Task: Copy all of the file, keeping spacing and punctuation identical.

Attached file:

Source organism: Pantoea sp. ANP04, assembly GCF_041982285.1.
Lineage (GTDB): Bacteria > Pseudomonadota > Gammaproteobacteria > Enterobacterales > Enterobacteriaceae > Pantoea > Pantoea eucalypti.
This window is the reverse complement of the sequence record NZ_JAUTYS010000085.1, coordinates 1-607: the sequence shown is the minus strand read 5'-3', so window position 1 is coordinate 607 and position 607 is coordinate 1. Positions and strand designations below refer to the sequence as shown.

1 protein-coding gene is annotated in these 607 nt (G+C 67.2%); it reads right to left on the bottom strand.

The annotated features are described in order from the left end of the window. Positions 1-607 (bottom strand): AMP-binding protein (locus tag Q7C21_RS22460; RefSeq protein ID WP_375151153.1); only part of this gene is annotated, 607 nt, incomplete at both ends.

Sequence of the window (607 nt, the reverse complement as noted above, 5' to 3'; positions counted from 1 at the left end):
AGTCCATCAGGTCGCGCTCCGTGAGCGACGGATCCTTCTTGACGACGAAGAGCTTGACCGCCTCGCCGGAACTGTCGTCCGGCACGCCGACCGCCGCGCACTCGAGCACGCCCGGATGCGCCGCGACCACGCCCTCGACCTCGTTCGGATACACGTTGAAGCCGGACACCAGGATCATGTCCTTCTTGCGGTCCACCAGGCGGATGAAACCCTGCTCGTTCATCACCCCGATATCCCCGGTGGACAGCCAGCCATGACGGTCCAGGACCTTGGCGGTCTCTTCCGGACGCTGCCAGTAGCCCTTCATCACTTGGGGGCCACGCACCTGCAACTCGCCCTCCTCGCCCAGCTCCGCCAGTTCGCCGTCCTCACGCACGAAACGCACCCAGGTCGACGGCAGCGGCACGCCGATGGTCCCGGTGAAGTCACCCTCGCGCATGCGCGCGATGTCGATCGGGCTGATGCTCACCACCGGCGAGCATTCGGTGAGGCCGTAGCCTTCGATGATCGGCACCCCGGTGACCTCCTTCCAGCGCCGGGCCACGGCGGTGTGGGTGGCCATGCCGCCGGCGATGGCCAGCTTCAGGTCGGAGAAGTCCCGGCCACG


Source organism: Pantoea sp. ANP04, assembly GCF_041982285.1.
Lineage (GTDB): Bacteria > Pseudomonadota > Gammaproteobacteria > Enterobacterales > Enterobacteriaceae > Pantoea > Pantoea eucalypti.
This window is the reverse complement of the sequence record NZ_JAUTYS010000085.1, coordinates 1-607: the sequence shown is the minus strand read 5'-3', so window position 1 is coordinate 607 and position 607 is coordinate 1. Positions and strand designations below refer to the sequence as shown.

1 protein-coding gene is annotated in these 607 nt (G+C 67.2%); it reads right to left on the bottom strand.

The annotated features are described in order from the left end of the window. Positions 1-607 (bottom strand): AMP-binding protein (locus tag Q7C21_RS22460; RefSeq protein ID WP_375151153.1); only part of this gene is annotated, 607 nt, incomplete at both ends.

Sequence of the window (607 nt, the reverse complement as noted above, 5' to 3'; positions counted from 1 at the left end):
AGTCCATCAGGTCGCGCTCCGTGAGCGACGGATCCTTCTTGACGACGAAGAGCTTGACCGCCTCGCCGGAACTGTCGTCCGGCACGCCGACCGCCGCGCACTCGAGCACGCCCGGATGCGCCGCGACCACGCCCTCGACCTCGTTCGGATACACGTTGAAGCCGGACACCAGGATCATGTCCTTCTTGCGGTCCACCAGGCGGATGAAACCCTGCTCGTTCATCACCCCGATATCCCCGGTGGACAGCCAGCCATGACGGTCCAGGACCTTGGCGGTCTCTTCCGGACGCTGCCAGTAGCCCTTCATCACTTGGGGGCCACGCACCTGCAACTCGCCCTCCTCGCCCAGCTCCGCCAGTTCGCCGTCCTCACGCACGAAACGCACCCAGGTCGACGGCAGCGGCACGCCGATGGTCCCGGTGAAGTCACCCTCGCGCATGCGCGCGATGTCGATCGGGCTGATGCTCACCACCGGCGAGCATTCGGTGAGGCCGTAGCCTTCGATGATCGGCACCCCGGTGACCTCCTTCCAGCGCCGGGCCACGGCGGTGTGGGTGGCCATGCCGCCGGCGATGGCCAGCTTCAGGTCGGAGAAGTCCCGGCCACG